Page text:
Background: purity law for a sample surface
In order for the experiments with the scanning tunnelling microscope to succeed, the physicists require samples with almost flawless surfaces: the atoms must also align themselves on the surface to form the same, completely regular lattice as is found in the bulk of the sample. The Dresden-based researchers produce these sample surfaces by bonding a tiny stamp smaller than the head of a knitting needle onto their samples. They then knock off the stamp with a precisely executed blow from a punch – and hope that the stamp takes a portion of the sample with it, leaving behind a clean surface with a regular composition. This is now a matter of routine for the researchers.
The only question that remains concerns the site at which the sample breaks. This determines the composition of the surface created. In scanning tunnelling microscope all atoms appear the same. Although there are a large number of methods to determine the type of atom, they are not available in the ultra-high vacuum chamber of the scanning tunnelling microscope, and to bring the sample from one instrument into another one would immediately contaminate the surface. The researchers in Dresden therefore use indirect means to deduce the composition of the surface. The crystal structure tells them that above an ytterbium layer there is a silicon layer, then a rhodium layer, another silicon layer and then an ytterbium layer again, after which the stacking sequence repeats itself. The bonds between the rhodium atoms and the silicon atoms which surround them do not break open, and the researchers know this. This means that the top atomic layer either consists of silicon or ytterbium atoms. In order to differentiate between the two layers, the researchers are assisted by the fact that even the best crystal is not perfect, and that ytterbium atoms are slightly bigger than silicon and rhodium atoms. Therefore, if a silicon or rhodium atom, which really does not belong there, is incorporated into an ytterbium layer every now and then, the defect can always be seen as a dent. A silicon layer, in contrast, has dents, as well as humps. And this was precisely the case in most of the samples examined by the scientists in Dresden. On a surface of around 30,000 atoms, the number of defects was limited to a mere 70 – the material was therefore ideal for determining the electronic properties of pure ytterbium rhodium silicide.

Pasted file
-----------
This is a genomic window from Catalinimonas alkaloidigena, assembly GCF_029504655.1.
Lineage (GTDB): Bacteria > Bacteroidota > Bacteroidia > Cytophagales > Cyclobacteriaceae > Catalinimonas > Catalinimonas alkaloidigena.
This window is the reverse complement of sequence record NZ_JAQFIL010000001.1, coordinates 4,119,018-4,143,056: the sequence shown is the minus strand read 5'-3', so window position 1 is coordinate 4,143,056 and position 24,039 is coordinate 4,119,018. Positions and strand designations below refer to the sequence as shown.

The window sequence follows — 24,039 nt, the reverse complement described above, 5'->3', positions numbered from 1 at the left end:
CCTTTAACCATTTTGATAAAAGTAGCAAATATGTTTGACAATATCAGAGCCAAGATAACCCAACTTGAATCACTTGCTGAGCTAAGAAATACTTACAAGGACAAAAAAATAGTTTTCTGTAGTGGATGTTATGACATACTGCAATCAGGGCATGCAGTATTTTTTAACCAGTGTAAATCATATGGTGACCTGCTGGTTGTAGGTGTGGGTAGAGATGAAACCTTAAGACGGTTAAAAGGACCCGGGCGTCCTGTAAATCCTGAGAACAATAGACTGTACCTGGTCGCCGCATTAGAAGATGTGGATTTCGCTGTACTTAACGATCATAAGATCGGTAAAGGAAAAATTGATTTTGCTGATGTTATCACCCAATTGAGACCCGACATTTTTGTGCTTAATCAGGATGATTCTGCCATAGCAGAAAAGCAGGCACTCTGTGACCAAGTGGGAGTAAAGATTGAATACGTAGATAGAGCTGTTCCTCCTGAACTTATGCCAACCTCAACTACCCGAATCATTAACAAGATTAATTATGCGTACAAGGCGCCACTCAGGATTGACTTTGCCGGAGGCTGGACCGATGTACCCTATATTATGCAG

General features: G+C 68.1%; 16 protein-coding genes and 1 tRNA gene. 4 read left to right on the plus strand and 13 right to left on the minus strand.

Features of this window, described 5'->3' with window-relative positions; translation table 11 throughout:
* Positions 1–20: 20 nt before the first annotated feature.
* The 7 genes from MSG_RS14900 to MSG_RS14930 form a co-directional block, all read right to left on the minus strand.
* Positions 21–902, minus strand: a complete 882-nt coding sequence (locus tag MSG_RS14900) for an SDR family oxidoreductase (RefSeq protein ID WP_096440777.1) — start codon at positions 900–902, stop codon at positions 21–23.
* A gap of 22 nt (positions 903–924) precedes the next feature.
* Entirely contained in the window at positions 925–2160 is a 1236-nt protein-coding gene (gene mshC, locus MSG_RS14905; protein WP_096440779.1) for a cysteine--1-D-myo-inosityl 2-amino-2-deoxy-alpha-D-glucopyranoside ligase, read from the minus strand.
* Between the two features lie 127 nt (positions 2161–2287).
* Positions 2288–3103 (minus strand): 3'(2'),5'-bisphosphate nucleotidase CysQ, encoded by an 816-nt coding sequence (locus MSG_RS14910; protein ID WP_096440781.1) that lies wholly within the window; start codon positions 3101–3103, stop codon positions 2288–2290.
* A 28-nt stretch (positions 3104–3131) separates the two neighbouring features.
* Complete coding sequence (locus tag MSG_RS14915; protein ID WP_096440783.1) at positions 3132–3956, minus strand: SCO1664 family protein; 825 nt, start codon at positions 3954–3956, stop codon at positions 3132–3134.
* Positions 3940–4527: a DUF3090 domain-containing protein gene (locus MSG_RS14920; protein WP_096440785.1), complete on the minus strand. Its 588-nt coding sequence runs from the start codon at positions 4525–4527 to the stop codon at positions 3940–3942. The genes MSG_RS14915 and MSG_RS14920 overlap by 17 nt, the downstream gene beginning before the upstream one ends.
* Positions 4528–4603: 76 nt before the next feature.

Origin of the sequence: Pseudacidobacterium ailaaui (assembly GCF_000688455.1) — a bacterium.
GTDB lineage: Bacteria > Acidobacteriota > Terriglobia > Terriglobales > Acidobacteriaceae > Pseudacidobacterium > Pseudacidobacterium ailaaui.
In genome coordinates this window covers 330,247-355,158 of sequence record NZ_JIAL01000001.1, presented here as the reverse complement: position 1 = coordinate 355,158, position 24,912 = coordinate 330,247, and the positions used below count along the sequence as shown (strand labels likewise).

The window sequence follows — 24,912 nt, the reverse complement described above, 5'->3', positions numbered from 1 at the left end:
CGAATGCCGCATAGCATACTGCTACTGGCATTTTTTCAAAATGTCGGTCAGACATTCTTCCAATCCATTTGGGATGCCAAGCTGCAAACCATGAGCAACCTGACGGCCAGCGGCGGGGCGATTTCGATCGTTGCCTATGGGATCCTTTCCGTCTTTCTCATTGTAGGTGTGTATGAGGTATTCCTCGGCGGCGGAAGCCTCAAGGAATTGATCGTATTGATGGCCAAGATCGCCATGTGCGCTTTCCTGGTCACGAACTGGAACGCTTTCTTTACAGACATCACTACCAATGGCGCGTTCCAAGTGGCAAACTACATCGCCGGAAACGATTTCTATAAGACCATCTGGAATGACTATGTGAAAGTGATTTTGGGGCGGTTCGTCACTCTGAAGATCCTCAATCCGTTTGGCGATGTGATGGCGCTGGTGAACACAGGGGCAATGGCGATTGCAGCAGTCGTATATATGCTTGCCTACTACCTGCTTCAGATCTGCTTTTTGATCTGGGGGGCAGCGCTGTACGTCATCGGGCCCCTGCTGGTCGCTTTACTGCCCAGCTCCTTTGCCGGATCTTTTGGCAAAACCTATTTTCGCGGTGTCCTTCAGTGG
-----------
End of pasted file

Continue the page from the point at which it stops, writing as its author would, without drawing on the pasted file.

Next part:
Source: Max Planck Institute for Chemical Physics of Solids